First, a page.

The following proposal has been updated 13 August, with changes to navigation and waterways.


New Zealand Tramper currently uses a simple 5-point grading scale for track difficulty, with the option to add notes on the conditions. Grades are:

  • Easy
  • Easy-medium
  • Medium
  • Medium-hard
  • Hard

There are several goals of a new grading system:

  1. To add a new grade for accessible walks.
  2. To move away from subjective terms such as “easy” which are open to misinterpretation
  3. To split up different elements of the grading so that users may better understand and filter (search) tracks.
  4. To surface more information about hazards and adverse conditions.


The proposed new grade has the following elements:

  • Technical grade ranging from 1 to 6. This is accompanied by a short description. For example: “Lightly marked, very rough route over steep terrain”
  • Fitness grade ranging from A to F. This is accompanied by the indicators: low, medium, or high.
  • List of specific hazards and/or skills required.
  • Winter conditions notes. This is simply a free-form text block.

Technical grade

The technical grade is composed of a number of sub-grades. The highest sub-grade forms the overall technical grade. The sub-grades are visible to end users and exposed for searching and filtering. The sub-grades are:

  • Navigation
  • Surface
  • Gradient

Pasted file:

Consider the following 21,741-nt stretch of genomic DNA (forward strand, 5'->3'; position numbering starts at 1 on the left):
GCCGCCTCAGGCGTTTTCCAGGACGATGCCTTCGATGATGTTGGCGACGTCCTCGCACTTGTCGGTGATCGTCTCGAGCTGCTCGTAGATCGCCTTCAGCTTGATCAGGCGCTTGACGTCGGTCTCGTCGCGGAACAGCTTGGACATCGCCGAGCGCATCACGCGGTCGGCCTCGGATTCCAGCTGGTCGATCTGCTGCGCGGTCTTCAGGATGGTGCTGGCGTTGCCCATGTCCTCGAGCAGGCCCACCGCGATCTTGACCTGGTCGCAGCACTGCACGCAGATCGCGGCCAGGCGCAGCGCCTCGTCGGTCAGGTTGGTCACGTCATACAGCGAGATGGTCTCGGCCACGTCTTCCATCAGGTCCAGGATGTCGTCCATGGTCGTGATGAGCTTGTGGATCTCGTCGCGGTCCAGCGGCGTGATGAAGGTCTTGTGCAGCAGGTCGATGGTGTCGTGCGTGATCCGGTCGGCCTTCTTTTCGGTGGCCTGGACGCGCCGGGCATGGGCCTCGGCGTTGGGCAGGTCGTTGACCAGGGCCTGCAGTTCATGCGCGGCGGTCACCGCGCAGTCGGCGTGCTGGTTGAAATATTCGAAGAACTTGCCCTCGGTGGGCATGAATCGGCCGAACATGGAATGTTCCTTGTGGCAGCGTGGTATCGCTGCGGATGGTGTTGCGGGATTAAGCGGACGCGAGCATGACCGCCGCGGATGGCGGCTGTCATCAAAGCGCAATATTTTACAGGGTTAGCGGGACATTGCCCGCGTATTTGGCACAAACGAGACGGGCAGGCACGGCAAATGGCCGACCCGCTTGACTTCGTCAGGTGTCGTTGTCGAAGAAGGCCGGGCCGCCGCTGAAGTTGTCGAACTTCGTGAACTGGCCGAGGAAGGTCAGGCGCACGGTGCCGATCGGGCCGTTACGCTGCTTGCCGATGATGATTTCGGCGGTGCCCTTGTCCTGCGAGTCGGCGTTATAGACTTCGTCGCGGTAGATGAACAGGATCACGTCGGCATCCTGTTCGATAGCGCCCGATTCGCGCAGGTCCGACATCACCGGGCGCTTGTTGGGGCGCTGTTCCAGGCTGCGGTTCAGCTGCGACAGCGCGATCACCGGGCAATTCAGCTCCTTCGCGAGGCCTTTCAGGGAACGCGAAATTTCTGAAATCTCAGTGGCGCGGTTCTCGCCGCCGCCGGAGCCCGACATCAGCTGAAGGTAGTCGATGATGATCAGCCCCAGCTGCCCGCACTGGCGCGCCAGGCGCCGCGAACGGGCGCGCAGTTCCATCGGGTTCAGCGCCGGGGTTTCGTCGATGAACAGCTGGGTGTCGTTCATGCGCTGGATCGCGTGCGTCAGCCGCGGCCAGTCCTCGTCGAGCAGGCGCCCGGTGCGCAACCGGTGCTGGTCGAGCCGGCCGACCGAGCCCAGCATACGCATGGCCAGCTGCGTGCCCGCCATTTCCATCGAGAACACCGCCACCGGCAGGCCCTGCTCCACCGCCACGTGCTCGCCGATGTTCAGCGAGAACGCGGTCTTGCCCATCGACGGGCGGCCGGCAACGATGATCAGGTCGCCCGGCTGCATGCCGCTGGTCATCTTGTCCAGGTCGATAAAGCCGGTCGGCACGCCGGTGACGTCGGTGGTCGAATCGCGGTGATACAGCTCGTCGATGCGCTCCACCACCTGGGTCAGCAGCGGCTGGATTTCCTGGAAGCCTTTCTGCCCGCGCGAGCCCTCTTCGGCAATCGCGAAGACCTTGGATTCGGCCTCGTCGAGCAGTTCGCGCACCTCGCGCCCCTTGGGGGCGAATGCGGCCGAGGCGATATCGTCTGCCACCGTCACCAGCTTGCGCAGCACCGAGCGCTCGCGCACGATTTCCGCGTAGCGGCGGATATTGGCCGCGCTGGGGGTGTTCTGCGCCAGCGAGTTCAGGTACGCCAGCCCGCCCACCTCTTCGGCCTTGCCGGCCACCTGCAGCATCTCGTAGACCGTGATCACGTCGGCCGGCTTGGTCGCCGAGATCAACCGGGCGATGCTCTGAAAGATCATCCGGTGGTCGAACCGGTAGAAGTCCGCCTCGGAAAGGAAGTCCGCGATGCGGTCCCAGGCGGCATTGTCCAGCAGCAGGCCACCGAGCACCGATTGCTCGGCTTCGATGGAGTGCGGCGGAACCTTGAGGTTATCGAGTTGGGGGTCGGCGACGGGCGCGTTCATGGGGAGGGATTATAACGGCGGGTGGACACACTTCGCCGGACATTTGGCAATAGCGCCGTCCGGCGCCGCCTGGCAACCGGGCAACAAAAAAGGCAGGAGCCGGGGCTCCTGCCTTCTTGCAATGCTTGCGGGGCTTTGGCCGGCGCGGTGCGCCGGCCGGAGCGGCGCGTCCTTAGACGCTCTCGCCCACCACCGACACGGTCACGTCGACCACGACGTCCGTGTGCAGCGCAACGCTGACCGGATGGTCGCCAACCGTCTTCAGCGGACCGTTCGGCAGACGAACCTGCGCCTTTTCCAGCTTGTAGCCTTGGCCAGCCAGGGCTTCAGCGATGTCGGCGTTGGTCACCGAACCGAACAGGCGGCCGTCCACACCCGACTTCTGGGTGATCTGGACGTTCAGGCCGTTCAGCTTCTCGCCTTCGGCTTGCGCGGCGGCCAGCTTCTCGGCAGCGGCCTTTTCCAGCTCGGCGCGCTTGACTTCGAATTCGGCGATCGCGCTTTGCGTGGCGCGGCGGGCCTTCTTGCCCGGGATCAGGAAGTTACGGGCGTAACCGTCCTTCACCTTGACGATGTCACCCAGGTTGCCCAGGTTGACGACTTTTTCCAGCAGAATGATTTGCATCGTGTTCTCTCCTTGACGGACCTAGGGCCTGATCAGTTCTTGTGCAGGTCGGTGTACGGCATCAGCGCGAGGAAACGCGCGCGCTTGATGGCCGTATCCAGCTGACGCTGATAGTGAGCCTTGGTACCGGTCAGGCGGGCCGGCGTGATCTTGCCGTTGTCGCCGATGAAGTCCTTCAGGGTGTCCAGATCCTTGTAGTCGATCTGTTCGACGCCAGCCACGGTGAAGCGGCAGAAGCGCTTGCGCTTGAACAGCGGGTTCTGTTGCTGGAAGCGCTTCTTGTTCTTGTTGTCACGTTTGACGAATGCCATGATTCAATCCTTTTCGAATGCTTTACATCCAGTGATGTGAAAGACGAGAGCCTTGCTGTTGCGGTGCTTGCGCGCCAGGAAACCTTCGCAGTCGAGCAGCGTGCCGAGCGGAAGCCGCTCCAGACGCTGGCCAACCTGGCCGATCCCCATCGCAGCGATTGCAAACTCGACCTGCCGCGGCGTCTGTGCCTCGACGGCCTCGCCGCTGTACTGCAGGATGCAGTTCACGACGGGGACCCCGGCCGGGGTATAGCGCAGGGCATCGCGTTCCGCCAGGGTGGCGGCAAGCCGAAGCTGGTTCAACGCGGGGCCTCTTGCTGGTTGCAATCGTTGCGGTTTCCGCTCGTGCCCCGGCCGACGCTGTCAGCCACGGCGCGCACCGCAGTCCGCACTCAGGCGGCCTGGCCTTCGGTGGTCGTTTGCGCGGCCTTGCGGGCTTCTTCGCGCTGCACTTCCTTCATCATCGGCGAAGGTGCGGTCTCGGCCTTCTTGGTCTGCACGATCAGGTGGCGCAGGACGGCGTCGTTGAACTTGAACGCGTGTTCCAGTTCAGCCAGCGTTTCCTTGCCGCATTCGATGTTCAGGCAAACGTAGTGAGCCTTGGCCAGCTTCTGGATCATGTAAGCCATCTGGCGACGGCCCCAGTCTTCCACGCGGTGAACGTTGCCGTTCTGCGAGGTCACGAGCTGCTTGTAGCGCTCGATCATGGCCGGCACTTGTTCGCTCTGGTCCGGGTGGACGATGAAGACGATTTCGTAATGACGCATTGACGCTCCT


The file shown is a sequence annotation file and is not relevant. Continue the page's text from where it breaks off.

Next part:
Various hazards or skills the track requires may also inform the technical grade, and are discussed under “Hazards”.

Most users will likely understand there to be 6 grades of tracks each with certain characteristics, and will have no need to explore the sub-grades.


Note that unmarked tracks range from grades 4 through 6, depending on the easy of route finding. There are no grades 2 or 3.

  • Well marked, with the next marker visible from the previous marker, or with a well-formed track that is clear in all conditions.
    • Grade 1 Marked
  • Poorly, lightly, or vaguely marked, with experience and judgement required to keep to the route. 
    • Grade 4 Lightly marked
  • Unmarked route along obvious features (ridges, rivers)
    • Grade 4 Unmarked
  • Unmarked route over open landscape (mountains)
    • Grade 5 Unmarked
  • Unmarked route with confusing topography, few landmarks, minimal visibility (thick lowland forest or scrub)
    • Grade 6 Unmarked


  • Easy-access path suitable for wheelchairs or strollers. If this track is not suitable for both, then this should be noted.
    • Grade 1 Easy-access path
  • Smooth, wide benched track, including 4WD roads and steps. Suitable for walking shoes. Some “Great walks”.
    • Grade 2 Walking track
  • Narrow foot track on a natural surface with some straightforward obstacles (e.g. rocks). Suitable for lightweight tramping boots.
    • Grade 3 Tramping track
  • Unformed route over open ground (e.g. tussock grassland or alpine herbfields)
    • Grade 3 Route
  • Degraded lowland route: roots, rocks, thick mud. Unformed route through thigh-deep montane scrub. Brief sections of strenuous travel.
    • Grade 4 Rough route
  • Rugged tops or riverbed travel: boulders, gorges, waterfalls, screes, scrambles. Brief sections of strenuous travel.
    • Grade 5 Very rough route
  • Extended strenuous travel through dense forest, scrub, or boulders: crawling, scrambling, sidling around waterfalls, bluffs, or very difficult tops.
    • Grade 6 Strenuous route


  • Flat, negligible slopes
    • Grade 1 Flat
  • Gradients under 25% (1 in 4 or 14 degrees) or steps. On topomaps this is 2 or fewer major contour lines in a 1km square.
    • Grade 2 Gentle gradients
  • Gradients up to 50% (1 in 2 or 27 degrees). On topomaps this is 3-4 major contour lines in a 1km square.